do you know how long it takes to build a refinery. The Saudis are flush with cash and don’t know what to do with it. Hence they are building stuff that nobody needs. By the time they complete building their refineries, we would have moved beyond the peak oil debate with dwindling Saudi supplies. I would bet on the Bania survival skills over any machinations coming from the middle east.

    Comment by goldwinner — July 9, 2008 @ 11:00 pm

  7. 1. The first RIL refinery was built within 18 months.
    2. The second one took more time because it was more complex and they started building it at the start of an economic boom, when there was not enough manpower & materials available.
    3.The Kuwaitis and Saudis have enough cash to see to it that they do not waste time in building theirs. I know because my classmate was one of the fellows who was part of the Kuwait team.
    4. Peak Oil is just a theory, there are some who passionately believe in it and there are some who are equally passionate that it is a myth. The result is as yet inconclusive.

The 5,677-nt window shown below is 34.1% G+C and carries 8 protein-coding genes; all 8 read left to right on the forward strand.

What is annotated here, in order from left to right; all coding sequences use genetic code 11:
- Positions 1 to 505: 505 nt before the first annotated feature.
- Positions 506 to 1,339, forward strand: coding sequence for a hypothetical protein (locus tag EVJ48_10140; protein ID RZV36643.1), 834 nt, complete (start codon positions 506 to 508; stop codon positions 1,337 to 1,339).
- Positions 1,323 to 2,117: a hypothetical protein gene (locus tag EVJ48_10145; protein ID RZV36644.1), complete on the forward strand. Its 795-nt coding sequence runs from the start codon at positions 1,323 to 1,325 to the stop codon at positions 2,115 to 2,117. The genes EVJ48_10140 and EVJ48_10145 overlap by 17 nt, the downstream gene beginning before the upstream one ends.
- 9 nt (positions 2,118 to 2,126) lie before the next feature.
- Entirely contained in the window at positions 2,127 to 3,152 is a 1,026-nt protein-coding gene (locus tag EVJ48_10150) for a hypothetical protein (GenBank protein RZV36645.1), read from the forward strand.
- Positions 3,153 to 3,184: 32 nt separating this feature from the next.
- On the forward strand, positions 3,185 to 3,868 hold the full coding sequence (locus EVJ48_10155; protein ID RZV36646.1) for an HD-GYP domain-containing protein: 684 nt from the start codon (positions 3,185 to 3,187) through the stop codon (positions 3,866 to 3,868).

5. The middle east folks are not fools compared to the banias. They were always very smart businessmen and they always had lots of moolah from ancient times.

    Comment by Cool Head — July 12, 2008 @ 8:09 pm

  8. Goldwinner,

    Your statement on the Ambanis , ” fought the powers to be and greased them to get a private refinery built” is perplexing.

    You make it appear as if the Ambanis favoured lesser mortals like the citizens of India by greasing the powers who were resisting their “vision” too get a “mega-refinery” built.